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SBTS establishes center for study of Baptist history and thought
May 24, 2007
By Jeff Robinson
The Southern Baptist Theological Seminary is the home of a new center that will promote the study of Baptist history and doctrine.
The Andrew Fuller Center for Baptist Studies will be headed by noted church historian Michael A.G. Haykin, who was appointed last week as professor of church history and biblical spirituality at Southern.
The center is named in honor of Andrew Fuller (1), an early 19th century British Baptist pastor/theologian who opposed aberrant doctrine among Baptists in England and was instrumental in the founding of the Baptist Missionary Society. Fuller was a contemporary of William Carey, founder of the modern international missions movement.
“When English Baptist life was threatened by the winter chill of hyper-Calvinism, Andrew Fuller warmed the churches with the free offer of the Gospel, and thus fueled the modern missions movement,” said Russell D. Moore, dean of the School of Theology and senior vice president for academic administration.
“The Fuller Center will exist to promote a Baptist theology that equips churches and pastors to both contend for the faith and plead for the lost. The Fuller Center will hold conferences on the campus of Southern Seminary, beginning with the August conference on Andrew Fuller, and will publish materials including a journal and Internet-based resources on warm-hearted convictional Baptist theology.”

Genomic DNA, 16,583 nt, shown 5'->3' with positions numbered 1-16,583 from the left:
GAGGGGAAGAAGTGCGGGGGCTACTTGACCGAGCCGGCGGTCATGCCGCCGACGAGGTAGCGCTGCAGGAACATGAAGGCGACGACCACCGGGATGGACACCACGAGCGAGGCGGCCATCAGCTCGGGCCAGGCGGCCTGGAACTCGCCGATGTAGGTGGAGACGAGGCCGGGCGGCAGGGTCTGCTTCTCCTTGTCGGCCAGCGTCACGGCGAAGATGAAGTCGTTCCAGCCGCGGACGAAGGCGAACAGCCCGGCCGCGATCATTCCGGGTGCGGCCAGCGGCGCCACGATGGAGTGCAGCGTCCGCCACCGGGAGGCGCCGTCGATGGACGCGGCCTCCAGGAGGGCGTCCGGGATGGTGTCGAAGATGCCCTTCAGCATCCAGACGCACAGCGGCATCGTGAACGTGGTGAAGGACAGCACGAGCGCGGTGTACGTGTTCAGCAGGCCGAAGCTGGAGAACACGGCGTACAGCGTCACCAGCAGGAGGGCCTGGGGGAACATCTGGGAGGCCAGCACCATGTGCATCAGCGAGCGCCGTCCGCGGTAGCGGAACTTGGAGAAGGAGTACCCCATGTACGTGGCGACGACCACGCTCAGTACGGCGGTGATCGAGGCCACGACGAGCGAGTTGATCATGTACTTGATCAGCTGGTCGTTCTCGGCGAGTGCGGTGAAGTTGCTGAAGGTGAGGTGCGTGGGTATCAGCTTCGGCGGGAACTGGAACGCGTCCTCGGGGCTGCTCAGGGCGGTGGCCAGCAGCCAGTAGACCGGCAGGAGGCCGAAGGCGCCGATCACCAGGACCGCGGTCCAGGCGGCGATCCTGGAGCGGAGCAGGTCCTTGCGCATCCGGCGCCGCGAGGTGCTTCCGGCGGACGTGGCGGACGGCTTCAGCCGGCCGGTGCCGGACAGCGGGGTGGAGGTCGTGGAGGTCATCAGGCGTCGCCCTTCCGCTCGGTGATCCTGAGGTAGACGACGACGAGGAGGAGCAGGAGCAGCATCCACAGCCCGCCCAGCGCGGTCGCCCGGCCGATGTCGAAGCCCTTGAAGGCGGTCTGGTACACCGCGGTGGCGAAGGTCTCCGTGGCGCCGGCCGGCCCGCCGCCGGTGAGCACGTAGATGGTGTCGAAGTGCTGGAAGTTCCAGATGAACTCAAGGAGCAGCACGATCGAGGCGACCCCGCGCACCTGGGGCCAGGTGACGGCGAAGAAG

The center will hold its inaugural event, the Andrew Fuller—The Reader conference, Aug. 27-28 on Southern’s campus. The conference will examine the influence of giants of Christian thought such as John Owen and Jonathan Edwards on Fuller’s theology. Speakers will include Haykin, Moore, Tom Nettles and Carl Trueman.
The center will hold one major conference each year plus other events that examine various aspects of Baptist history. It will also be tied to the publication of a critical edition of the works of Andrew Fuller. Twice each year, the Andrew Fuller Center will also publish Eusebeia, a journal that will carry articles and book reviews related to Baptist history and thought.
“The center will be a vehicle whereby scholars, pastors, Christian leaders, and interested lay people can reflect on what it has meant to be Baptist in years gone by and draw wisdom from the past on how to live as a Baptist today,” Haykin said. “It has some very exciting possibilities.”